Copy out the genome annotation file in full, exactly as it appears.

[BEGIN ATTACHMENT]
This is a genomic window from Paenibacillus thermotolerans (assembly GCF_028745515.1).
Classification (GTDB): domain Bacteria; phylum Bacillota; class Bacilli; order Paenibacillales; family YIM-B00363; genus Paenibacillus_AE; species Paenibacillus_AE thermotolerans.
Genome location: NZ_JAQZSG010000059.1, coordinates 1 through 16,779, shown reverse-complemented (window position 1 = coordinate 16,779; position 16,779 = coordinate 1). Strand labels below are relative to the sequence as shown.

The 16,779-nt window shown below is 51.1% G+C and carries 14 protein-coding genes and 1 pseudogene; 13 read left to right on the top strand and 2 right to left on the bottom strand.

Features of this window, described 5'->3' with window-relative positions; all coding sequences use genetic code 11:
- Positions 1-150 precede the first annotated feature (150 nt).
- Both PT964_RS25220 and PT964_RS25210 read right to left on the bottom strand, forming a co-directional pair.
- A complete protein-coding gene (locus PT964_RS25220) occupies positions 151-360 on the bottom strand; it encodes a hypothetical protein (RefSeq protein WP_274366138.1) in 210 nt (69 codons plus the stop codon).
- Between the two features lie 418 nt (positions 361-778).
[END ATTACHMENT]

This is a genomic window from Paenibacillus thermotolerans (assembly GCF_028745515.1).
Classification (GTDB): domain Bacteria; phylum Bacillota; class Bacilli; order Paenibacillales; family YIM-B00363; genus Paenibacillus_AE; species Paenibacillus_AE thermotolerans.
Genome location: NZ_JAQZSG010000059.1, coordinates 1 through 16,779, shown reverse-complemented (window position 1 = coordinate 16,779; position 16,779 = coordinate 1). Strand labels below are relative to the sequence as shown.

The 16,779-nt window shown below is 51.1% G+C and carries 14 protein-coding genes and 1 pseudogene; 13 read left to right on the top strand and 2 right to left on the bottom strand.

Features of this window, described 5'->3' with window-relative positions; all coding sequences use genetic code 11:
- Positions 1-150 precede the first annotated feature (150 nt).
- Both PT964_RS25220 and PT964_RS25210 read right to left on the bottom strand, forming a co-directional pair.
- A complete protein-coding gene (locus PT964_RS25220) occupies positions 151-360 on the bottom strand; it encodes a hypothetical protein (RefSeq protein WP_274366138.1) in 210 nt (69 codons plus the stop codon).
- Between the two features lie 418 nt (positions 361-778).